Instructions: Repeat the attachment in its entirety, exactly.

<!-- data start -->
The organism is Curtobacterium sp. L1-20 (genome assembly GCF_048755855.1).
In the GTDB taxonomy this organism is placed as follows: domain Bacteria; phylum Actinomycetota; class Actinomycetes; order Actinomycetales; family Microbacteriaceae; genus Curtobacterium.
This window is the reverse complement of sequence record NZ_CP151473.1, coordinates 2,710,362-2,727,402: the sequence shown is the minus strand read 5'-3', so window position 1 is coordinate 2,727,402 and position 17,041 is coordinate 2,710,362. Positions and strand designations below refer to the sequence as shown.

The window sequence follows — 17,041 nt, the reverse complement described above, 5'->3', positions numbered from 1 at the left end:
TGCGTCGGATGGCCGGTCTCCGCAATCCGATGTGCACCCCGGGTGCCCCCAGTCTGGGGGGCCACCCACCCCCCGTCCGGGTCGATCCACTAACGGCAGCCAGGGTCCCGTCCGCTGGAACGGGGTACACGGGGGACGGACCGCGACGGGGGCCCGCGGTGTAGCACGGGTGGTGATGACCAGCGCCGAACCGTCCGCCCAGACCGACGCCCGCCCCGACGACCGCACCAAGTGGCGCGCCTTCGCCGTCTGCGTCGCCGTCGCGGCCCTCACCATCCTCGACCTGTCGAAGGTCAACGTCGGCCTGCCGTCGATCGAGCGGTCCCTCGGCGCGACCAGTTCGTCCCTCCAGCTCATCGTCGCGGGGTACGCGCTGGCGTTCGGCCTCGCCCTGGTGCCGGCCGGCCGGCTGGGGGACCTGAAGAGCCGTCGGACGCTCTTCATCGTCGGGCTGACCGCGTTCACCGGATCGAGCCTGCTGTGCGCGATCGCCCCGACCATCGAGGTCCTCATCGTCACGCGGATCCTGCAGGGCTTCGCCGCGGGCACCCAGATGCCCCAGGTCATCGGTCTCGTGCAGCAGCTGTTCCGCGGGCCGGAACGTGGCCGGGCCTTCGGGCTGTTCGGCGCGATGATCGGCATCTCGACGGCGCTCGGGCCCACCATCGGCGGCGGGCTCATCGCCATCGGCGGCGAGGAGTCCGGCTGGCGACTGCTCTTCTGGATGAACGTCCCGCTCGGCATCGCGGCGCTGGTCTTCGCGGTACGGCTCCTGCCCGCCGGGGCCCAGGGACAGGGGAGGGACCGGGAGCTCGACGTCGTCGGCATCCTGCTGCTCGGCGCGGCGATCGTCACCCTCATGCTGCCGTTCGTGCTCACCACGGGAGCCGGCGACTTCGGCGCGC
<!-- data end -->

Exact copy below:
The organism is Curtobacterium sp. L1-20 (genome assembly GCF_048755855.1).
In the GTDB taxonomy this organism is placed as follows: domain Bacteria; phylum Actinomycetota; class Actinomycetes; order Actinomycetales; family Microbacteriaceae; genus Curtobacterium.
This window is the reverse complement of sequence record NZ_CP151473.1, coordinates 2,710,362-2,727,402: the sequence shown is the minus strand read 5'-3', so window position 1 is coordinate 2,727,402 and position 17,041 is coordinate 2,710,362. Positions and strand designations below refer to the sequence as shown.

The window sequence follows — 17,041 nt, the reverse complement described above, 5'->3', positions numbered from 1 at the left end:
TGCGTCGGATGGCCGGTCTCCGCAATCCGATGTGCACCCCGGGTGCCCCCAGTCTGGGGGGCCACCCACCCCCCGTCCGGGTCGATCCACTAACGGCAGCCAGGGTCCCGTCCGCTGGAACGGGGTACACGGGGGACGGACCGCGACGGGGGCCCGCGGTGTAGCACGGGTGGTGATGACCAGCGCCGAACCGTCCGCCCAGACCGACGCCCGCCCCGACGACCGCACCAAGTGGCGCGCCTTCGCCGTCTGCGTCGCCGTCGCGGCCCTCACCATCCTCGACCTGTCGAAGGTCAACGTCGGCCTGCCGTCGATCGAGCGGTCCCTCGGCGCGACCAGTTCGTCCCTCCAGCTCATCGTCGCGGGGTACGCGCTGGCGTTCGGCCTCGCCCTGGTGCCGGCCGGCCGGCTGGGGGACCTGAAGAGCCGTCGGACGCTCTTCATCGTCGGGCTGACCGCGTTCACCGGATCGAGCCTGCTGTGCGCGATCGCCCCGACCATCGAGGTCCTCATCGTCACGCGGATCCTGCAGGGCTTCGCCGCGGGCACCCAGATGCCCCAGGTCATCGGTCTCGTGCAGCAGCTGTTCCGCGGGCCGGAACGTGGCCGGGCCTTCGGGCTGTTCGGCGCGATGATCGGCATCTCGACGGCGCTCGGGCCCACCATCGGCGGCGGGCTCATCGCCATCGGCGGCGAGGAGTCCGGCTGGCGACTGCTCTTCTGGATGAACGTCCCGCTCGGCATCGCGGCGCTGGTCTTCGCGGTACGGCTCCTGCCCGCCGGGGCCCAGGGACAGGGGAGGGACCGGGAGCTCGACGTCGTCGGCATCCTGCTGCTCGGCGCGGCGATCGTCACCCTCATGCTGCCGTTCGTGCTCACCACGGGAGCCGGCGACTTCGGCGCGC